New age view of World War II history

AERIAL images of 14 navigational markers around the Donegal coast which once served as an aid to pilots during WWII have been compiled for the first time, thanks to the drone photography skills of Belfast man, Conor Corbett. 
As war raged across Europe from 1939, large markers with the word ‘EIRE’ were built with boulders along the coastline and painted white – both to orient Allied pilots, and to alert German aircraft.
Speaking to the Donegal News this week, the Crumlin man who takes much inspiration from the Donegal landscape explained how the project came about.
“I photographed my first Éire Marker at Malin Head in June and then another at Crohy Head a few weeks later. Around this time I had also been to Achill Island where I spotted another marker ‘Éire 59’ and that’s what sparked my interest. I wanted to find out more and so the research began. 
“Some markers have been restored while others are in very poor condition. I have done my best to try and capture what is left of them and also to capture a little bit of history,” said the photographer.
Thanks to the help of Treasa Lynch at ‘’, Mr Corbett learned there are 14 markers in Donegal and from there, decided to build a collection. 
“The project took three months to complete. It was a mixture of early mornings, late nights, countless miles and hours, bad weather and some nervous flying moments in and around the coastline,” said the photographer. 
He added: “Horn Head was a hard one to photograph as the weather can turn so quick and the cross wind almost caught me out. It took three separate attempts there but it was a case of third time lucky!
“Each marker is associated with a look out post that you see dotted around the coastline. There are around 83 markers running all around the coast from Malin Head in Inishowen to Ballagan Point in County Louth. They are also known as neutrality markers to show Ireland’s neutrality during the Second World War.”
Recent months have seen a renewed interested in the navigational aids after a gorse fire in County Wicklow revealed a long forgotten marker. A project is now underway to restore ‘EIRE 8’. Similar projects were undertaken by local community groups in Donegal to restore the ‘EIRE 80’ marker at Malin Head, EIRE 70 at St John’s Point and ‘EIRE 74’ at Crohy Head in recent years.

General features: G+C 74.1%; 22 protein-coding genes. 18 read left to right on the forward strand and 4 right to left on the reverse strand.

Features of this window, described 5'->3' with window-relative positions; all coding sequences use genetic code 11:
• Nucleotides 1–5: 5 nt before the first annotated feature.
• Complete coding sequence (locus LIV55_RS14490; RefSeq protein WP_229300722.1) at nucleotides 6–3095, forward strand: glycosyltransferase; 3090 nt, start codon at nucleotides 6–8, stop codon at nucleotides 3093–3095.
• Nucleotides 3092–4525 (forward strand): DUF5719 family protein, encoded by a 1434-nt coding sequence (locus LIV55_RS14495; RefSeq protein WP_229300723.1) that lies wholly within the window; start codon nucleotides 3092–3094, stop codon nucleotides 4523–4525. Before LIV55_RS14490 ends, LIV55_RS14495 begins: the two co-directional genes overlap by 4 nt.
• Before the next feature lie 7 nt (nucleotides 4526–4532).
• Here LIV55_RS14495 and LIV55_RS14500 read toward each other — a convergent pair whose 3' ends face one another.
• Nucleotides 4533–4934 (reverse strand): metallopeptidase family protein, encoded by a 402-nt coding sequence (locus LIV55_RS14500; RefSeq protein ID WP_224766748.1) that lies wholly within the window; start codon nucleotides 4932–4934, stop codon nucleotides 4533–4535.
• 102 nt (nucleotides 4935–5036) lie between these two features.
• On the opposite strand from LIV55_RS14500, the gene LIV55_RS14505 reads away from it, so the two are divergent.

Donegal’s other markers include: ‘71 Eire’ – Carrigan Head (Slieve League); ‘72 Eire’ – Rossan Point; ‘75 Eire’ – Torneady Point Arranmore Island; ‘76 Eire’ – Bloody Foreland; ‘77 Eire’ – Horn Head; ‘78 Eire’ – Melmore Head; ‘80 Eire’ – Malin Head; ‘81 Eire’ – Glengad Head; ‘82 Eire’ – Inishowen Head.  Eire at Muckros Head is not numbered while ‘73 Eire’ at Dunmore Head and ‘79 Eire’ at Fanad Head are listed as missing or destroyed.
Advances in aerial photography equipment over recent years are providing photographers with a new perspective on their subjects. 
Mr Corbett explained: “Drones are a brilliant little things, you can see things completely different from the air and it’s a great way to document things. 
“I have been to trying to make this a creative project also. It’s interesting to show the different landscapes in and around Donegal. It’s been a great adventure and a great place to make this happen.”
Although he lives in Belfast, Mr Corbett is a regular visitor to Donegal where he finds regular inspiration for his photographs in the county’s landscape which he exhibits on his Facebook page ‘eirespace’.
“My girlfriend is from Derry so she is my tour guide up and around Donegal and has helped throughout the project. I bought my first drone over a year ago and I haven’t stopped since. Everything looks better from the air and Ireland has the best landscapes for aerial photography. Donegal is a hidden gem and there’s a lot more I want to document. The castles interest me, so maybe a collection of those could be next.”

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